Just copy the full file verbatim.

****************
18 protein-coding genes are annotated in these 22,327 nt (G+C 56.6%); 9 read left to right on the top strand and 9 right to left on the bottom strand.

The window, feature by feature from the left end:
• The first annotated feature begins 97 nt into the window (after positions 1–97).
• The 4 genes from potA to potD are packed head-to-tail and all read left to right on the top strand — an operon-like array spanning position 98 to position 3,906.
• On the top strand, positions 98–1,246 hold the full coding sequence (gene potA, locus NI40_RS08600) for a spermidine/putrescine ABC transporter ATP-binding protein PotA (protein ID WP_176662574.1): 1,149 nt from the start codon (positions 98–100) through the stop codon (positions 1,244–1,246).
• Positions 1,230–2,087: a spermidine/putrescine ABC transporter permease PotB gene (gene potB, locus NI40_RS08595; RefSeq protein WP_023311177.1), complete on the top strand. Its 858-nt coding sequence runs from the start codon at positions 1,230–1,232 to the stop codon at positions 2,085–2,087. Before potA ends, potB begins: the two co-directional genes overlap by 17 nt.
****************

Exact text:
18 protein-coding genes are annotated in these 22,327 nt (G+C 56.6%); 9 read left to right on the top strand and 9 right to left on the bottom strand.

The window, feature by feature from the left end:
• The first annotated feature begins 97 nt into the window (after positions 1–97).
• The 4 genes from potA to potD are packed head-to-tail and all read left to right on the top strand — an operon-like array spanning position 98 to position 3,906.
• On the top strand, positions 98–1,246 hold the full coding sequence (gene potA, locus NI40_RS08600) for a spermidine/putrescine ABC transporter ATP-binding protein PotA (protein ID WP_176662574.1): 1,149 nt from the start codon (positions 98–100) through the stop codon (positions 1,244–1,246).
• Positions 1,230–2,087: a spermidine/putrescine ABC transporter permease PotB gene (gene potB, locus NI40_RS08595; RefSeq protein WP_023311177.1), complete on the top strand. Its 858-nt coding sequence runs from the start codon at positions 1,230–1,232 to the stop codon at positions 2,085–2,087. Before potA ends, potB begins: the two co-directional genes overlap by 17 nt.